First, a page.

AMPLIFICATION, AFFIRMATION, LOCATION, SPIRIT, SONG
deadstream_TV Episode 8
Collaboration: Libby Harward and Joseph Burgess
Livestream video 19:43sec
Still image by Libby Harward
“This is a sound performance using an archaeological sieve and a 44-gallon drum fitted with an “irrigation sound system”, amplifying instruments of occupation, classification, extraction, and greed. Hear the sound of sieving ourselves through the mechanisms of ongoing colonisation to prove our existence under the oppression of foreign law.” – Libby Harward
Listen, Embody, and Participate in the rising tide of protest globally against exploitative systems based upon greed and oppression.
Affirm with us resistance against capitalism, an economy of extinction – polluting the land, waters and skies.
Listen with me as I join the many First Nations voices across this continent calling for healing.
Embody with me a healing act of sound amplification through detourning instruments of occupation, classification, extraction and greed. Instruments used for Archaeology and irrigation in an Agri-culture that is depleting our lands.
Embody the sounds of these Instruments that First Nations families have arduously operated in order to remain on country after it was stolen by foreign law.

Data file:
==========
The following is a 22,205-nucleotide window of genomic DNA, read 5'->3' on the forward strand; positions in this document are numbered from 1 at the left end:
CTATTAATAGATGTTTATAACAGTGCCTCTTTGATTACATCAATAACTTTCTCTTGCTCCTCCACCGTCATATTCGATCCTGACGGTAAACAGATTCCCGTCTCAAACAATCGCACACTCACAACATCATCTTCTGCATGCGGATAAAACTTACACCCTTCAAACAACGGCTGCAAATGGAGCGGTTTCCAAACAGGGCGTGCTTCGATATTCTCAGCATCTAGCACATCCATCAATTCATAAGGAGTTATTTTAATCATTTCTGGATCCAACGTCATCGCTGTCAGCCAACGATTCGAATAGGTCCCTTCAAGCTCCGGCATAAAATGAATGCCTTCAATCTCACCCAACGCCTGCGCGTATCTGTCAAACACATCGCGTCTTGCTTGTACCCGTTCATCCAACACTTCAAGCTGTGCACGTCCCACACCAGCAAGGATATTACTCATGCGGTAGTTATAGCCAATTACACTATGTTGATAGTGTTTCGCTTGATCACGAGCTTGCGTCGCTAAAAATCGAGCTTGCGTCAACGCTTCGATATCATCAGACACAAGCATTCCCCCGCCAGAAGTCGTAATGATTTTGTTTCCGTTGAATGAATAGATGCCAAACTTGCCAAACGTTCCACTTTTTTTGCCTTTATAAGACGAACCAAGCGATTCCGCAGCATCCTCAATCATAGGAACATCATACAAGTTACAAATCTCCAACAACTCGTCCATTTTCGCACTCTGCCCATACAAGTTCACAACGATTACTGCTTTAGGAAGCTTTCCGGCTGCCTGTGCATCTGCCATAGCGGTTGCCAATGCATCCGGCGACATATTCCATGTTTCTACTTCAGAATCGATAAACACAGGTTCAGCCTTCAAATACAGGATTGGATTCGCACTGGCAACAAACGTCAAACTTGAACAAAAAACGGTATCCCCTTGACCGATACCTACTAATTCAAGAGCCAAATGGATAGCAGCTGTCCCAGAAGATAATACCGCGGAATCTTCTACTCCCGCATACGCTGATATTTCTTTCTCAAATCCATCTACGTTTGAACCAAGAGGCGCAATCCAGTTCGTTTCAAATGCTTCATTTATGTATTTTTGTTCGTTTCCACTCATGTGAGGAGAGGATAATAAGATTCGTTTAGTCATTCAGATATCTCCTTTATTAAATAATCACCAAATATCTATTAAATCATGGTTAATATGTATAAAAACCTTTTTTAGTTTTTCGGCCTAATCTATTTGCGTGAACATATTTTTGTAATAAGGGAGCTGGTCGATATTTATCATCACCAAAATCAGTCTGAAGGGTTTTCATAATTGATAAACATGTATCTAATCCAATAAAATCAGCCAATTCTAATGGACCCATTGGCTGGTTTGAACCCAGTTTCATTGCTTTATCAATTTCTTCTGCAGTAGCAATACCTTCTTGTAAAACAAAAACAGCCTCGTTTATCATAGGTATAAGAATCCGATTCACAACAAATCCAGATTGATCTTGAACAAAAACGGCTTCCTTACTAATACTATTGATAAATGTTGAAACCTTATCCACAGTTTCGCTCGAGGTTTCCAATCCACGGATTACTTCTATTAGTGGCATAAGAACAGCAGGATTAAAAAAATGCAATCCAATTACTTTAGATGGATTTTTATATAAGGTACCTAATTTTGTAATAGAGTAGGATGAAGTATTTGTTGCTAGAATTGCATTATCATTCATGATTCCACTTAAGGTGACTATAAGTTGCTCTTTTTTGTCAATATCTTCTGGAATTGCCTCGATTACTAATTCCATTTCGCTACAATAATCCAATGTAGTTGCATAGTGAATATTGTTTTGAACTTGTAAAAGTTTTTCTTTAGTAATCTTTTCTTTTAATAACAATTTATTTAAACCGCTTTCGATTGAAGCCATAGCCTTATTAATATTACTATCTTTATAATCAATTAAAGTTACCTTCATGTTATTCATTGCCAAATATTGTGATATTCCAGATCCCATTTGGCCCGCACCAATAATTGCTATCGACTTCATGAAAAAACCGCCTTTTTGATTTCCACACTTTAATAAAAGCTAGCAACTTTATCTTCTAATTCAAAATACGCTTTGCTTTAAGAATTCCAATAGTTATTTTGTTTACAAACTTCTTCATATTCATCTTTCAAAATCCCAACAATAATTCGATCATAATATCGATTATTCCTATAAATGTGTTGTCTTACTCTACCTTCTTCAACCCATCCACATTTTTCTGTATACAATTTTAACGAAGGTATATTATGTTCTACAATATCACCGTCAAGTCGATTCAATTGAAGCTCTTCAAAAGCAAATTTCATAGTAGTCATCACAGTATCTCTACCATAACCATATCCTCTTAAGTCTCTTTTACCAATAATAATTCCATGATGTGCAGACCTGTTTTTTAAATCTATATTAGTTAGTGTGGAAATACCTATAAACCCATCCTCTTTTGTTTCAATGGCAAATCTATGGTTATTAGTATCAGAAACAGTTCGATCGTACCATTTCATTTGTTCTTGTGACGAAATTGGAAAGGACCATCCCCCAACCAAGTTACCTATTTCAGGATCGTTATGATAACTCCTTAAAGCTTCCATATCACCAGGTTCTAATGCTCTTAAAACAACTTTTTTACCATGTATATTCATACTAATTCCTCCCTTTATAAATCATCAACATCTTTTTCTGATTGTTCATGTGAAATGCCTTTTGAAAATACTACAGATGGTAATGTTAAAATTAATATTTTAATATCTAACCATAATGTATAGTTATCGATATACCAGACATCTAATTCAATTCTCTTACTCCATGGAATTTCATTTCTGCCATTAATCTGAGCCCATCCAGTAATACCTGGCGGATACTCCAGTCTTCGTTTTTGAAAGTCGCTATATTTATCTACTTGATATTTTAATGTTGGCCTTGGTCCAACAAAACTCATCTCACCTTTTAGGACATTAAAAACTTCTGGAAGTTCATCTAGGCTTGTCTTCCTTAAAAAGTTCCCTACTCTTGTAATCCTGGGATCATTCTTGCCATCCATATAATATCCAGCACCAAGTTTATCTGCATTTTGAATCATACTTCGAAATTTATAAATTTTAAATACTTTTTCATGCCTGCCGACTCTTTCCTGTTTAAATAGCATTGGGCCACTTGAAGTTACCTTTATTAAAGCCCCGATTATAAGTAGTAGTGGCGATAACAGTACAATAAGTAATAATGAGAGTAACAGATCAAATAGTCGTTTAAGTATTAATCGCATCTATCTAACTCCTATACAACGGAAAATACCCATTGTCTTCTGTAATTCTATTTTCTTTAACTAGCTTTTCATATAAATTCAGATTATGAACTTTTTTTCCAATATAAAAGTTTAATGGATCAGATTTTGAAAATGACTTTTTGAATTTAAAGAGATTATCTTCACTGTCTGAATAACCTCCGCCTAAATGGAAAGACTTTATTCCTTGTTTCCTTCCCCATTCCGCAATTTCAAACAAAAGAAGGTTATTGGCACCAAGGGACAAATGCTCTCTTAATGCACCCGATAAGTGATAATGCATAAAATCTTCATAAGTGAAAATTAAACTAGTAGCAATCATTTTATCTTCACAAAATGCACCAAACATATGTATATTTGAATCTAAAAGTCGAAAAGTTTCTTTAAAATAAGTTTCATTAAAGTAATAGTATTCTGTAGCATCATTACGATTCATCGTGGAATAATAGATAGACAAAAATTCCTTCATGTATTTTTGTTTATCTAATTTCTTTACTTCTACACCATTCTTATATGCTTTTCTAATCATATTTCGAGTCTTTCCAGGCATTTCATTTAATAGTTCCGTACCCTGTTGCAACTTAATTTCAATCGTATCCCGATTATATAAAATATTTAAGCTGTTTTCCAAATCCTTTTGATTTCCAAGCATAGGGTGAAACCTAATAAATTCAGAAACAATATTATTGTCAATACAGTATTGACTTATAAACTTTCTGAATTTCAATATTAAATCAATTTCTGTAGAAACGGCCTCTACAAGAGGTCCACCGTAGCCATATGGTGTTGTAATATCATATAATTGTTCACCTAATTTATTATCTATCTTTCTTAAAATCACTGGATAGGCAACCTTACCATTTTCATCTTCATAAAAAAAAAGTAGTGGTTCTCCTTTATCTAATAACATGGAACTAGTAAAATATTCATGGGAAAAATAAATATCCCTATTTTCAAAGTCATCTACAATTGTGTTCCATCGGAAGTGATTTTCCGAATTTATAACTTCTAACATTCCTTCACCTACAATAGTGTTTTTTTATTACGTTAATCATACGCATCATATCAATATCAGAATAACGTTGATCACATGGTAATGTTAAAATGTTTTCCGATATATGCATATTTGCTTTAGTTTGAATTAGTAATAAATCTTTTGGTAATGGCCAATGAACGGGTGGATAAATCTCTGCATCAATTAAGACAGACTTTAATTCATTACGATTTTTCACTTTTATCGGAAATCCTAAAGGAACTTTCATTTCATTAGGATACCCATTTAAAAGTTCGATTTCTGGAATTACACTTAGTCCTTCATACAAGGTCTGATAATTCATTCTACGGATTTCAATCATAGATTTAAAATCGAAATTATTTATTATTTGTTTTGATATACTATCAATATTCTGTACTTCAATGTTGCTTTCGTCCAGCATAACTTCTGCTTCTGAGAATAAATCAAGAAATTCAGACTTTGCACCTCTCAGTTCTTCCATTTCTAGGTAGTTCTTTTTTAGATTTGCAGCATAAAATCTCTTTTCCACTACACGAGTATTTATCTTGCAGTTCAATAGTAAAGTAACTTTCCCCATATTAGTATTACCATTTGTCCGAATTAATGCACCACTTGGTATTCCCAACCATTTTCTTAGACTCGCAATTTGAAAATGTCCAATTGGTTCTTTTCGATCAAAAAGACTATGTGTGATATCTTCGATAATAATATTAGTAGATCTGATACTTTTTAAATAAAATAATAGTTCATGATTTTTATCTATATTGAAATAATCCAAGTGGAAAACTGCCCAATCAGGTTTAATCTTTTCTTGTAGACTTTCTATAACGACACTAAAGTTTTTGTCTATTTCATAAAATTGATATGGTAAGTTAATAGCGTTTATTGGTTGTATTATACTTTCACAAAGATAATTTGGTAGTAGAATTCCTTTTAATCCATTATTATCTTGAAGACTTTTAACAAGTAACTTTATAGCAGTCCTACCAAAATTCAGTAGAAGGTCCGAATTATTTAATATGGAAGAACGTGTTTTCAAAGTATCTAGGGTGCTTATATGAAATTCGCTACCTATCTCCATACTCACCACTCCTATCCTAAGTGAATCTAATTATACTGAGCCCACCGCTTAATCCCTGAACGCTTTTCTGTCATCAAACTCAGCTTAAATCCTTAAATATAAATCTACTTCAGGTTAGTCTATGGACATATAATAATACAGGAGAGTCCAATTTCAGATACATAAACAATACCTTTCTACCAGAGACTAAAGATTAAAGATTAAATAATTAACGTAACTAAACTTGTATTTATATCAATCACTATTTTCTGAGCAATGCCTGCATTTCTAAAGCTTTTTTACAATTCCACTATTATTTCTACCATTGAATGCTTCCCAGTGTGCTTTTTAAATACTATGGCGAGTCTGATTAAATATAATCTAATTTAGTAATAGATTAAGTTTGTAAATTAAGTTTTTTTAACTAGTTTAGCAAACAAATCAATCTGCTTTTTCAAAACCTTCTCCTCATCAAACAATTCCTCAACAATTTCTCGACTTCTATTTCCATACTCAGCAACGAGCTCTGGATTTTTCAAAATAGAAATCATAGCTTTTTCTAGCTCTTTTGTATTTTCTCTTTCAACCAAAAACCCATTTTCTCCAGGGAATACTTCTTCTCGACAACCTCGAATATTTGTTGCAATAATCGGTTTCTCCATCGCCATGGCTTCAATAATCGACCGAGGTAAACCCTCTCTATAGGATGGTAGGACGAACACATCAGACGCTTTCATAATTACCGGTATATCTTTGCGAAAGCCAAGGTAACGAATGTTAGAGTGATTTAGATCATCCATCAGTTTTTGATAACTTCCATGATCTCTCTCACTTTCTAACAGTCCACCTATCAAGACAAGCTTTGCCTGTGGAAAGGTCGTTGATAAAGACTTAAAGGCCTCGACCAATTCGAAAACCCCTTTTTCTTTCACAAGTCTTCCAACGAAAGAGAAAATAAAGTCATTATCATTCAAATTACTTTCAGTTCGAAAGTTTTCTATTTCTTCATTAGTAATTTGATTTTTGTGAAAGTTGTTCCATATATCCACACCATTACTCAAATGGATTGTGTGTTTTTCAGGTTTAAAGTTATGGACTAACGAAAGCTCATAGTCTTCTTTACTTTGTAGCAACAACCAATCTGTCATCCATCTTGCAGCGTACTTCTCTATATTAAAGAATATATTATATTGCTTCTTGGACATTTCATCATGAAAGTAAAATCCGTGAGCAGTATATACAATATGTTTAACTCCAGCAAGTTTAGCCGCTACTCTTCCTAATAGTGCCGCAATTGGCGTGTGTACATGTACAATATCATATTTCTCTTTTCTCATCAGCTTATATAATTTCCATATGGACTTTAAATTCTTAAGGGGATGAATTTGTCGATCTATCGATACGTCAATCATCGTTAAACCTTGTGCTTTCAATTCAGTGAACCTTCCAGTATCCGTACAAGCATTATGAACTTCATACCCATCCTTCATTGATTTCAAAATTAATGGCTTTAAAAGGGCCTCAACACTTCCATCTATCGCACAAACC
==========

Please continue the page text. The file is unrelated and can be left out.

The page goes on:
Today, we Aboriginal people are still being asked to prove our past existence here through instruments and systems which extract our knowledge, classify and oppress us.
We do this in order to have some access to the land which we belong to.
We have had our hands on these instruments through labouring in western agriculture construction and development.
We have been forced to do this.
We have done this to stay alive, to stay on, or near country that we belong to.
Listen with us to the sound of evidence amplified as we sieve ourselves through the mechanisms of ongoing colonisation to prove our existence under the oppression of foreign law.
Protest with us against capitalist oppression using violence and genocide to remove whole populations that stand in the way of the drive to extract “resources” from our lands where all living things are threatened with extinction.